As bushfires take lives and destroy forests, animals, farms and homes across eastern and southern Australia, some are asking whether precious native habitats can be restored, and the country made safe in an era of climate change.
Professor Lynette Russell, director of the Monash Indigenous Studies Centre, says the Indigenous practice of cultural burning has traditionally been used as a way of rejuvenating and nurturing the land.
“I’m a historian,” she says, “not a fire management expert. Indigenous people are the ones who know best how fire can be used to care for country. Most people would agree that adopting these practices would be a step forward.”
Last January, the Dja Dja Wurrung Clans Aboriginal Corporation in central Victoria re-introduced cultural burning after a gap of almost 200 years. The ancient practice has also recently been re-introduced around Tathra and in the Shoalhaven region in southern New South Wales.
Cultural burns are carried out by people on foot who carefully monitor the fire so it doesn’t run out of control, and so the animals in the area have a means of escape. These burns are smaller, cooler and more labour-intensive than the more common hazard reduction burns.
Debate over fuel reduction
Since the bushfires began, a debate has arisen over the adequacy of the fuel reduction regime now in place. The wildfires began in Queensland and NSW last year, fuelled by drought during the hottest year on record. The dry and dangerous conditions inevitably reduced the number of days that were safe to conduct a controlled burn.
This has also been apparent in Victoria, where in 2010, following Black Saturday, the Victorian Bushfires Royal Commission recommended that controlled burns of 385,000 hectares take place each year. But in 2018, 74,000 hectares were burned; in 2019 that rose to 130,000.
Hazard reduction burns in remote areas are often started from the air, and are carried out during working hours in the middle of the day.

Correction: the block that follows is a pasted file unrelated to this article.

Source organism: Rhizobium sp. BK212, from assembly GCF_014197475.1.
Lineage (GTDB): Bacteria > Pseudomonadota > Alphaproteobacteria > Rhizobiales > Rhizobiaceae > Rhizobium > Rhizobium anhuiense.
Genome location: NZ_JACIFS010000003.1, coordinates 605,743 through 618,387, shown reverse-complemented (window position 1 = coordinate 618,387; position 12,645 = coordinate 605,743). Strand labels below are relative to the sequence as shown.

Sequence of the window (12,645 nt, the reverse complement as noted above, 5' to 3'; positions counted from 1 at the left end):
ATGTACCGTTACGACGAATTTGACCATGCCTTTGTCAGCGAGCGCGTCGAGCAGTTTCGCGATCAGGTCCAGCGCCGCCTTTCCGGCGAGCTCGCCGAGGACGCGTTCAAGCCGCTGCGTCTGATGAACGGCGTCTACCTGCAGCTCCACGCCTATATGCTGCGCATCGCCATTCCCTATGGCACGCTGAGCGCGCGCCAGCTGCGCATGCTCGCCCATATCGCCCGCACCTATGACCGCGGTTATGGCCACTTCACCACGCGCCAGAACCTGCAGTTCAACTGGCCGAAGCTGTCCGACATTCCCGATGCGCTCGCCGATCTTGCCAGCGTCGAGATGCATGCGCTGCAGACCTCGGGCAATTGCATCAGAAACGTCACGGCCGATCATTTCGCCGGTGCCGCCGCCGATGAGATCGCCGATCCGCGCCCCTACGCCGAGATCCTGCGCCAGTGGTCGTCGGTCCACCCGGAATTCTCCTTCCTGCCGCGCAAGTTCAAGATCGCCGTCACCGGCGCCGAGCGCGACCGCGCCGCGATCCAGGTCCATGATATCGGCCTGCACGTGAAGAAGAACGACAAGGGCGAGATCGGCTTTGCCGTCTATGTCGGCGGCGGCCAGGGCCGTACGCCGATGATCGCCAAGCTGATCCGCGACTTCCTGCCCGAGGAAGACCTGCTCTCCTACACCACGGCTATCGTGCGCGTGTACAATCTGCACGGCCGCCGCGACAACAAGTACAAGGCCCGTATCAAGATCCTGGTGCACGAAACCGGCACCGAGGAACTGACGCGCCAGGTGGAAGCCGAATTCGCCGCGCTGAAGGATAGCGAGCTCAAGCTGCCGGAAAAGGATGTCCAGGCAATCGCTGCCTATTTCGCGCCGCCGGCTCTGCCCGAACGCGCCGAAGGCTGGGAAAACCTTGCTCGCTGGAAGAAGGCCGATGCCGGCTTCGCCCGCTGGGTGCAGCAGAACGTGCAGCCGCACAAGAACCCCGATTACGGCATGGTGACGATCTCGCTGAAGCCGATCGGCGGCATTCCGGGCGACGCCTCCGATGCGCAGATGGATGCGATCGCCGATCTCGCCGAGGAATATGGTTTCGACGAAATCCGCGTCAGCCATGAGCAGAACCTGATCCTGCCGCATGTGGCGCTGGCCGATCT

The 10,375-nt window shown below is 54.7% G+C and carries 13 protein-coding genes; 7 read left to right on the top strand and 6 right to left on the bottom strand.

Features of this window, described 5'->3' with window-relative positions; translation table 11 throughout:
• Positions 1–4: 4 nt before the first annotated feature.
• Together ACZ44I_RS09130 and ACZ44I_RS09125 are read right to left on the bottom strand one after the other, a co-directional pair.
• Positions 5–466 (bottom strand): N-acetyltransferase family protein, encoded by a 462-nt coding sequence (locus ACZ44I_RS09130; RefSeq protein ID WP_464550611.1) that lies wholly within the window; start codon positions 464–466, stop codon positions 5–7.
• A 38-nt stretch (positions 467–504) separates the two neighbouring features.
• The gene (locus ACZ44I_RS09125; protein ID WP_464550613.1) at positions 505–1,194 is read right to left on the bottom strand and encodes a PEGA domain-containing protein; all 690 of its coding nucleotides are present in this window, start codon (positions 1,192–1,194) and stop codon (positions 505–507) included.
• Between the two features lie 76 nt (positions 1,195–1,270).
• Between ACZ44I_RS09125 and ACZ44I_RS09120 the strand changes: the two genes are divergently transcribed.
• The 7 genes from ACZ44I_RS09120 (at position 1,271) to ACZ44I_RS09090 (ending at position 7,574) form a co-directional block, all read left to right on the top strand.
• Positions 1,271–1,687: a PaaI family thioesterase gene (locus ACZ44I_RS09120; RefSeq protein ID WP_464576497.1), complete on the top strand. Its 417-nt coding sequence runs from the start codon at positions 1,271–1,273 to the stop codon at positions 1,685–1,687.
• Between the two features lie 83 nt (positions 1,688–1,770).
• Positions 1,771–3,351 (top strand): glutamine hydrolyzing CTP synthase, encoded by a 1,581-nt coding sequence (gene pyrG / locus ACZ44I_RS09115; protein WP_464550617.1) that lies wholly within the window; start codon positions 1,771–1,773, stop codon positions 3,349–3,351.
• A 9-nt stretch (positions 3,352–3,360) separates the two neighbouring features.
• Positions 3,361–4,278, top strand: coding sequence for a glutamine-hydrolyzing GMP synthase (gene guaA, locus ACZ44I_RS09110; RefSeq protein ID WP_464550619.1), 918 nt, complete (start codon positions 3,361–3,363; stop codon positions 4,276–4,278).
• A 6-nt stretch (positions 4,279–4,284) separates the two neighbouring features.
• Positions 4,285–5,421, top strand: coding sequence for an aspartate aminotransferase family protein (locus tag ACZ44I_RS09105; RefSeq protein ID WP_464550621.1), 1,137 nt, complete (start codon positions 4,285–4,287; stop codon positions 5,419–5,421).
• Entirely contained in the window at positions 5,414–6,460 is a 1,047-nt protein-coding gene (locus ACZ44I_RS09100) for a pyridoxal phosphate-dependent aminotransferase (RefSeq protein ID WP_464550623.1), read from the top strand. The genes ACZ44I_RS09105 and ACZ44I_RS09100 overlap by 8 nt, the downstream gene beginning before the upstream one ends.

By contrast, an Indigenous cultural fire can be lit when conditions are optimal – perhaps in the late afternoon or during a morning mist. The “cool fire” cleans out invasive understorey such as bracken, and encourages native grasses and herbs to grow. The forest canopy remains untouched. The result on the ground is a fine-grained mosaic of different habitats, to entice a variety of animals and plants. Aerial fires cannot be as carefully managed.
Victor Steffensen, an Indigenous authority on cultural burning has been teaching the techniques to Indigenous communities around Australia for more than 20 years. He believes traditional fire practice is “the answer to preparing our land and our community for climate change”. It helps the ecosystem “become balanced, beautiful and – most importantly – a safe place to live”, he says.
The practice isn’t a one-size-fits-all system, but must be adapted to each individual environment, taking into account the best time to burn, the breeding season of the local animals, and the types of plants in the area.
“I was in Kakadu during a burning off,” Professor Russell says. “The fire was so cool that when it went out, people were walking across the stubble. You could see the insects coming out of the ground, and the birds coming to find them. It was fascinating.”
Reclamation and rejuvenation
Last February, a study published in the journal Human Ecology examined how the Martu people’s hunting and fire practices influenced the ecology of the Western Desert. The Martu people left the region after the Maralinga nuclear tests in the late 1950s to early 1960s. Soon after, the animals they hunted by burning the spinifex – the bilby, bettong and brush-tailed possum – also disappeared. Wild lightning fires raged through the landscape, and invasive predators proliferated.
In the 1980s, mining and exploration threatened their country, so the Martu returned to reclaim it. As they hunted and burned the spinifex (below), the animals also came back – an outcome that didn’t surprise the Martu themselves. They believed the country became “sick” without people conducting burns to encourage young grass, bush tomatoes and other plants that desert animals like to eat.
Aboriginal people must be given sufficient time and resources to become reacquainted with their traditional burning practices, Professor Russell says. Knowledge has been lost, and while the resurgence in interest is encouraging, “it’s very important that Aboriginal people are not set up to fail,” she says.
“Aboriginal communities don’t want to get this wrong. Where people have lost their knowledge, we have to be working carefully with them as they try new methods.
“What is happening now in Australia is a tragedy. Half a billion animals have been lost – it’s incomprehensible.”
Funding to maintain national parks also needs to be restored, she says, so that land is better-managed within protected areas. “We’re seeing the consequences of neglect today. It is devastating.”
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